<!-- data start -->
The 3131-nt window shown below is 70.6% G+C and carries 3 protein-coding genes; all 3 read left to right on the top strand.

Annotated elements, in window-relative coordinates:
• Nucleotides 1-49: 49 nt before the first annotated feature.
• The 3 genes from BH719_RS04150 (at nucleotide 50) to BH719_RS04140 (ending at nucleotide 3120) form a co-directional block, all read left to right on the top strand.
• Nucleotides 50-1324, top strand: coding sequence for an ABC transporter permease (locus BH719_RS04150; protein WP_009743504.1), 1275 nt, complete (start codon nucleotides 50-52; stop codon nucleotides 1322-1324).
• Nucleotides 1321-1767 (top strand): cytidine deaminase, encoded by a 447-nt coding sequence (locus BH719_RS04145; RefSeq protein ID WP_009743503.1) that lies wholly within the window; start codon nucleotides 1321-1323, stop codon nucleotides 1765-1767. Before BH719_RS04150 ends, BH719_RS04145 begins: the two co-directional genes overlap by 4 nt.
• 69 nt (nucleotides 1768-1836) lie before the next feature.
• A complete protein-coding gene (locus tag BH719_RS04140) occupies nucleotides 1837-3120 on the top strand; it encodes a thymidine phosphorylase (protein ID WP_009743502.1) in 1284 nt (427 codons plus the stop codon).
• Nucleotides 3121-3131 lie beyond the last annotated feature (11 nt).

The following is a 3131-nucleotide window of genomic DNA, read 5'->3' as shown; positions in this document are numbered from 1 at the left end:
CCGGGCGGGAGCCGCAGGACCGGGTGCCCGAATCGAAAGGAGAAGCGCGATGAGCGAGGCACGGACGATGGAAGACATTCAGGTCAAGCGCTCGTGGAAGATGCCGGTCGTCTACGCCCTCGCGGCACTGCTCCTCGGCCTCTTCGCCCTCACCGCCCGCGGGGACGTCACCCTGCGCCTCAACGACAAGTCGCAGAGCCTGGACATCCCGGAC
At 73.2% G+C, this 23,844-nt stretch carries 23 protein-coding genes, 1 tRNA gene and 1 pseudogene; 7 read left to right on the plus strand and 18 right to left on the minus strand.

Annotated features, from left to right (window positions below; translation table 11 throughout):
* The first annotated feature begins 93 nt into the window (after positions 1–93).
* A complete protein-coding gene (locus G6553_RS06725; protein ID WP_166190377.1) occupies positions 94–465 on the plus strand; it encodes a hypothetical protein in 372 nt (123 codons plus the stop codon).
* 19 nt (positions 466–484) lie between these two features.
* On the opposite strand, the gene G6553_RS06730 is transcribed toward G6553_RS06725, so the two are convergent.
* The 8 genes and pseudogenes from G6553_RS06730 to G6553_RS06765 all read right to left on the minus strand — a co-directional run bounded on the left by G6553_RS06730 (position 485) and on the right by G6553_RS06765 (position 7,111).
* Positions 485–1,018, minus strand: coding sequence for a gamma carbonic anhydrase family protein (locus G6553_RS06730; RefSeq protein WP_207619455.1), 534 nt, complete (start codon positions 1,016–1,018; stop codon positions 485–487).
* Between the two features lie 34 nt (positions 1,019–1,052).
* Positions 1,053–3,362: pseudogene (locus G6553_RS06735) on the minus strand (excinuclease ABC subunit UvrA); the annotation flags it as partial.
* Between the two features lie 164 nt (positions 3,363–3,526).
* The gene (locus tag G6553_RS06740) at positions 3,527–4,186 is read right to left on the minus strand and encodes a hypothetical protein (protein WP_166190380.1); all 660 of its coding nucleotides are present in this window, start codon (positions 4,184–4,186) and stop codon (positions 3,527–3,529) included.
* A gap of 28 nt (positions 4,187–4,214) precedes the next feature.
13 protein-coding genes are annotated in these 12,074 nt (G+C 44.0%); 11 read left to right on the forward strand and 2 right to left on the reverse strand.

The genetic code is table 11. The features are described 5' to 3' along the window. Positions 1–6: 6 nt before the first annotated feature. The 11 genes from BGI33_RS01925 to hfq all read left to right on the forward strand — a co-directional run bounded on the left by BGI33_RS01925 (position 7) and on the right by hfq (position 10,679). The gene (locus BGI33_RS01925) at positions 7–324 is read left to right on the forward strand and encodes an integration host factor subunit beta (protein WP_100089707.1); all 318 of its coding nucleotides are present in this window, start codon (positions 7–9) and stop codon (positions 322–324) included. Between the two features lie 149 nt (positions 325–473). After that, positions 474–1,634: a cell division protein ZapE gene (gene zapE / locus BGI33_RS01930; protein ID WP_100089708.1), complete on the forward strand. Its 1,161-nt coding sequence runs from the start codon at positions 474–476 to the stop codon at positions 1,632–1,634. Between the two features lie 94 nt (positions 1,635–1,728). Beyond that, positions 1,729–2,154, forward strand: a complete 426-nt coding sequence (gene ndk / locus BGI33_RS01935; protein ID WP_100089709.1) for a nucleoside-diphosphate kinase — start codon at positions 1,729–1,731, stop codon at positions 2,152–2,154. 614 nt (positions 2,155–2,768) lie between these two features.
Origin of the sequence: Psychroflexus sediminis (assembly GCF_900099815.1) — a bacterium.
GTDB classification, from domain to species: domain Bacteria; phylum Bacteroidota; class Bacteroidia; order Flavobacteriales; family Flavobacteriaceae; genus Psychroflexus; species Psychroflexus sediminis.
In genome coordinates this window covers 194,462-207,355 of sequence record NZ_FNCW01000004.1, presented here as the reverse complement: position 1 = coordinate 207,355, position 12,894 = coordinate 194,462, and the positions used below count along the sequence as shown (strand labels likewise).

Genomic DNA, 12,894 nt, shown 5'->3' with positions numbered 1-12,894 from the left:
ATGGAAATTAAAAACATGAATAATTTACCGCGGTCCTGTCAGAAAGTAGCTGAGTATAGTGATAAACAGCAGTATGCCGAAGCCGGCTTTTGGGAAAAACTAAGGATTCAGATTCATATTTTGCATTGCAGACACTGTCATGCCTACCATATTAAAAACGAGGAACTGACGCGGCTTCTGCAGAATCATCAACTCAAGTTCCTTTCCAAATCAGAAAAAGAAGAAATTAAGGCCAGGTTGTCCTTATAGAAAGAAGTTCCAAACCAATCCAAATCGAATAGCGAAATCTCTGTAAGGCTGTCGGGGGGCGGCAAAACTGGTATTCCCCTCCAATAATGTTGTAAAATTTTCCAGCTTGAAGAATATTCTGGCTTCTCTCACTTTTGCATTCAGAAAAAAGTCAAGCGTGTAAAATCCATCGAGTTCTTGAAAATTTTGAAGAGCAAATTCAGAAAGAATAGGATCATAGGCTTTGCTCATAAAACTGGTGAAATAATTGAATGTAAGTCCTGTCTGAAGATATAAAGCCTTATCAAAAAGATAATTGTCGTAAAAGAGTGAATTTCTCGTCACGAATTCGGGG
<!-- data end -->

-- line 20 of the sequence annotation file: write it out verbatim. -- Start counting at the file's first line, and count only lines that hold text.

* Between the two features lie 34 nt (positions 1,019–1,052).